I haven’t heard anything back from you, and I’m wondering if this can be
worked out?

>Tom Albrecht wrote:
> > Barry,
> >
> > Thanks for doing the due diligence in investigating. Sarah is my
> > wife, and she does own the domain. This is my email address, and I’ll
> > vouch for it.
> >
> > If you need further verification, you can call [our home phone] number
> > on the whois information for, and either myself
> > or my wife will answer.
> >
> > Let me know if you have any other questions.
> >
> > Tom Albrecht III

This time, Barry answered:

——– Original Message ——–
From: StumbleUpon Support
Date: Thu, 17 Dec 2009 09:33:38 +0000
Subject: Re: [Fwd: [Fwd: StumbleUpon Feedback #82808]]
To: Tom Albrecht
Cc:, Sarah Joy Albrecht

Hello Tom,

Thank you for your mail.

In our initial response we advised that:

“normally, we would not be able to reinstate an
account in such circumstances, but your ownership
of the domain serves as a
strong identity claim. If you were able to write
back to us from the webmaster email address of
that domain, we will attempt to return this
account to your control”


Barry Conway

Apparently Barry knows complicated modifier functions, like CTRL+C and CTRL+V. Neat.

Tom replied sweetly:

2009/12/17 Tom Albrecht

> Right… and I did that. This is that address, is it not?
> tca iii

Barry replied:

From: Barry Conway
Date: Thu, 17 Dec 2009 09:45:45 +0000
Subject: Re: [Fwd: [Fwd: StumbleUpon Feedback #82808]]
To: Tom Albrecht

Hello Tom,

I am receiving mail from an address.

And I should be hearing from Sarah, the account owner, from the domain.

I regret that we may not be able to help you further with this, Tom, since
we are clearly not being addressed by the account holder.


Barry Conway

Tom replied:

Subject: Re: [Fwd: [Fwd: StumbleUpon Feedback #82808]]
From: Tom Albrecht
Date: Thu, 17 Dec 2009 18:54:11 +0900
To: Barry Conway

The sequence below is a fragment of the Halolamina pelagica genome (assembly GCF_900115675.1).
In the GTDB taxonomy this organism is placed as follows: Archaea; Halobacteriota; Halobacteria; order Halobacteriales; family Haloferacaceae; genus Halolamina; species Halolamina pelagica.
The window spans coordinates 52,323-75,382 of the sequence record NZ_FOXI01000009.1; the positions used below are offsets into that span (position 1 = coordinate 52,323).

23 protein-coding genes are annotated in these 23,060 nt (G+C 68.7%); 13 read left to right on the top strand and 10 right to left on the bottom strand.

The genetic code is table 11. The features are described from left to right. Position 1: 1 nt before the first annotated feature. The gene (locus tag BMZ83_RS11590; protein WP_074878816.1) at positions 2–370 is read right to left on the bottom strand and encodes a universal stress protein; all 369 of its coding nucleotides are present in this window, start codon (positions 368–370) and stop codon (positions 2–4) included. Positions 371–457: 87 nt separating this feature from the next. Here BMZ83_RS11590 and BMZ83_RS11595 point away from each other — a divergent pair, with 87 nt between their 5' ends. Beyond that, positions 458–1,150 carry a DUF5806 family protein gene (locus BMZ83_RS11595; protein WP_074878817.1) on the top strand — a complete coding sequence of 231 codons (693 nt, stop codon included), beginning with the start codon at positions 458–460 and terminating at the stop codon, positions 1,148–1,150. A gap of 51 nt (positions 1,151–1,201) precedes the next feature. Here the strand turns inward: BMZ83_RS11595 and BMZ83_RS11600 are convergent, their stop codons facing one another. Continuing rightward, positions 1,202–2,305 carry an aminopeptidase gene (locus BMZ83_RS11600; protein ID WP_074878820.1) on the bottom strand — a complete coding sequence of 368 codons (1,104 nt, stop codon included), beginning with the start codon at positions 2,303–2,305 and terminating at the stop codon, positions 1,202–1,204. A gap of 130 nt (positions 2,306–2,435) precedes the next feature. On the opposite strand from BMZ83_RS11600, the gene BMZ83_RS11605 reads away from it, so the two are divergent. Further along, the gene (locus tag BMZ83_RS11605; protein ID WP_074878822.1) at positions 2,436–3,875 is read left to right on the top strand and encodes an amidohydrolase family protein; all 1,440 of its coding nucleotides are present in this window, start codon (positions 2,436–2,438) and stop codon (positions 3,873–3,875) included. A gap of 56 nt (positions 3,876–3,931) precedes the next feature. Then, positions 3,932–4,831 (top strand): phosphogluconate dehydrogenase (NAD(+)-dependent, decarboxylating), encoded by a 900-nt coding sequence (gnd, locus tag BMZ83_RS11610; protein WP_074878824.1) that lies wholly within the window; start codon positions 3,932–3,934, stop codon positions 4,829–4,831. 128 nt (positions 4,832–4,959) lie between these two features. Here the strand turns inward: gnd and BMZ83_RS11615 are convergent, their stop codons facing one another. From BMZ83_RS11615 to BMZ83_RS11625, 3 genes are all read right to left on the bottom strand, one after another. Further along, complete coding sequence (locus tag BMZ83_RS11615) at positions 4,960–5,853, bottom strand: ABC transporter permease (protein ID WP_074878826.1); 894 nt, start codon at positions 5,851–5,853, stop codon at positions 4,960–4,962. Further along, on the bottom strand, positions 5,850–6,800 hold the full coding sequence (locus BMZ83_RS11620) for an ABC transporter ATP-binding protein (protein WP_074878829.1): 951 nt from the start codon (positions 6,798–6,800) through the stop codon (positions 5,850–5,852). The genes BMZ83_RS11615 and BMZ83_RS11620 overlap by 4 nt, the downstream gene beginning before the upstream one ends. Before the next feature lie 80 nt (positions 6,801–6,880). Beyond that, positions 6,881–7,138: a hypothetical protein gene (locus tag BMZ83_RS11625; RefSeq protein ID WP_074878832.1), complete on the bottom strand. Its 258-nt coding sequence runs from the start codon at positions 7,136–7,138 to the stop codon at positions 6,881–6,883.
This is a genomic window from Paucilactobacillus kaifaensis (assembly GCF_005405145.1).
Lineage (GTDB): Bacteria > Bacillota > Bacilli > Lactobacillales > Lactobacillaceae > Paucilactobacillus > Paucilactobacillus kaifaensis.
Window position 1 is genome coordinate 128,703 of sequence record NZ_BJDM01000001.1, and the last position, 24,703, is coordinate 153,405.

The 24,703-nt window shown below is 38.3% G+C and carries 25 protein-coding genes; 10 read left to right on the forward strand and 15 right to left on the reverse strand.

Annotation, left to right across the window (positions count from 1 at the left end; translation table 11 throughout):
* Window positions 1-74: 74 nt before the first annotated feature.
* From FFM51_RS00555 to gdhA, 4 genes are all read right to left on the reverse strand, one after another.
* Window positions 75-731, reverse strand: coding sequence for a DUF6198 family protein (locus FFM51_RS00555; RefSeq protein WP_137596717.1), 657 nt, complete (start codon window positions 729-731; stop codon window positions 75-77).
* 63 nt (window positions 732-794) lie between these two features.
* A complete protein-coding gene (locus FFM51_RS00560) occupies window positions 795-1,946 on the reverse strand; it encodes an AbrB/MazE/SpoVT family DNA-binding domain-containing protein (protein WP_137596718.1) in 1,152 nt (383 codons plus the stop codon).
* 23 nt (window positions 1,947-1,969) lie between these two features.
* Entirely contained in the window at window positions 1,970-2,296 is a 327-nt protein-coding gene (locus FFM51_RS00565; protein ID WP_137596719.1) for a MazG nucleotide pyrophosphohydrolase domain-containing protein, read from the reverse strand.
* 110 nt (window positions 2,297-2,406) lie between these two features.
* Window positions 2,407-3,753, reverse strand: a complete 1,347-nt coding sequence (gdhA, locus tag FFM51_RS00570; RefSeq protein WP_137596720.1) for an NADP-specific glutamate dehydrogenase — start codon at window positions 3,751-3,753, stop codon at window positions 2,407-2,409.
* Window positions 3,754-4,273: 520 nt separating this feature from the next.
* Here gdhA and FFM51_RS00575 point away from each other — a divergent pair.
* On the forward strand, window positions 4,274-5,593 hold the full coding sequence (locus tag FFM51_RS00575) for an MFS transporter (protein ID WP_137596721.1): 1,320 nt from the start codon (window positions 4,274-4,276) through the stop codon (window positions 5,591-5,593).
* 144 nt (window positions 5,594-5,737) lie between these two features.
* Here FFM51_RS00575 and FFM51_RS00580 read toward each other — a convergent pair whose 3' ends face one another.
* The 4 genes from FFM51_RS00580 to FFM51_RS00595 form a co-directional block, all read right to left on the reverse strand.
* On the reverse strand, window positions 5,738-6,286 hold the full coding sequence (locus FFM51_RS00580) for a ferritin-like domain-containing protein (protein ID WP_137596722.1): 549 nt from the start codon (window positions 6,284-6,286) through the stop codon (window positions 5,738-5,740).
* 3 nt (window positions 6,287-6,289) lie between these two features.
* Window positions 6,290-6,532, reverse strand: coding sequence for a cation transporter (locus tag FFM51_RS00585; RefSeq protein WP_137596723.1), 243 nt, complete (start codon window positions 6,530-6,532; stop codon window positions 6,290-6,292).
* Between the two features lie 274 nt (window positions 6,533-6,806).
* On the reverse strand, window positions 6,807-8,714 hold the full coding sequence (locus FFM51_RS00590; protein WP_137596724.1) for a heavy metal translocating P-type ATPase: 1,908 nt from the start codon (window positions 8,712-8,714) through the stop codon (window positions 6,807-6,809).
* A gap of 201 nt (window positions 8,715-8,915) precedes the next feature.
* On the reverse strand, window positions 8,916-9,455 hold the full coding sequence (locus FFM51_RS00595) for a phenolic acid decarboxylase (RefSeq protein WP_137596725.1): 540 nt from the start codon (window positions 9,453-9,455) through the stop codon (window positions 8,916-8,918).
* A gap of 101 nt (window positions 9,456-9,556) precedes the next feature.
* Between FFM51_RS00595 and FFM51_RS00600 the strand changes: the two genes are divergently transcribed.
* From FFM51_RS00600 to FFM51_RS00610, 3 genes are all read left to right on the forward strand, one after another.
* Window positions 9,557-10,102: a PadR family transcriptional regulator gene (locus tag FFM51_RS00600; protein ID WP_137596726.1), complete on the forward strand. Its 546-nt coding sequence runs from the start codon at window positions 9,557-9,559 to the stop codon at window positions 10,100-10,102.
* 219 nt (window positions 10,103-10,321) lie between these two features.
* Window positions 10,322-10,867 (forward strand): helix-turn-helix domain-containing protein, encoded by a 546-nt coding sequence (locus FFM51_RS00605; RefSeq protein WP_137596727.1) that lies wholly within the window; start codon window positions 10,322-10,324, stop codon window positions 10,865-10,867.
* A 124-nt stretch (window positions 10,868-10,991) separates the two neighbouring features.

Sorry, we were on different pages. I thought you wanted the owner of
domain, which was my speakeasy account. If you do a whois lookup on, you can see my address.

BTW, sending an email from an arbitrary address is easily forged, but
that’s what you said you wanted, so here it is. I would suggest writing
back to make sure that I actually receive mail to the
“” address.

Tom Albrecht III

Barry covered his ears and loudly shouted LA LA LA! I CAN’T HEAR YOU! LA LA LA! :

Subject:Re: [Fwd: [Fwd: StumbleUpon Feedback #82808]]
From: Barry Conway
Date: Thu, 17 Dec 2009 10:03:44 +0000
To: Tom Albrecht


With respect, we are hearing from you – Tom – and the account is registered to Sarah. I’m sorry, but I regret that we are not going to be able to assist you further in this matter.


Barry Conway is an alternate email address for the site, but it is not listed on whois.

Tom showed me Barry’s witty reply.

“The account is registered to Sarah”.

I wrote to Barry:

Subject: Re: [Fwd: [Fwd: StumbleUpon Feedback #82808]]
From: Webmaster
Date: Thu, 17 Dec 2009 19:15:39 +0900
To: Barry Conway , Sarah Joy Albrecht , Sarah Joy Albrecht , Tom Albrecht ,


This is Sarah. Tom is my husband and my webmaster.

I am sitting on the couch in our living room, typing on his laptop.

I am CC’ing my email addresses, AND, and sending it from my webmaster account —
which you probably do not even have on file.

This is pretty frustrating. I hate having outdated information on my
stumble page, and would like to be able to use my account again.

You asked for information, to verify my account, and I had my
webmaster/husband send it to you.

If you want, you can call me at [home phone number].

If you do a “whois” for my website,, which
is listed as my homepage on my locked-out Stumble account, you can see
my phone number is listed as the contact, as is my husband’s email address.

Sarah Joy Albrecht

I still haven’t heard back from Barry.

I am still locked out of my StumbleUpon account.

I wonder if this post constitutes as a “strong identity claim” for “ownership of the domain” ?

Screen Shot Credit: D’Oh !!! by World Linux Traveler via Flickr

December Giveaway: Winter Blues and Things to Do


Winter is beautiful.

Colorful birds, Christmas lights and conifers are contrasted by a bright white canvas. Snowfall brings a natural, muted calm to the busyness of the season. Aromas like spicy cinnamon, pine and cookies made from grandma’s handed-down secret recipe bring back warm memories of parties past and being asked to read the story of Jesus’ birth from an enormous family Bible.

Winter is also harsh.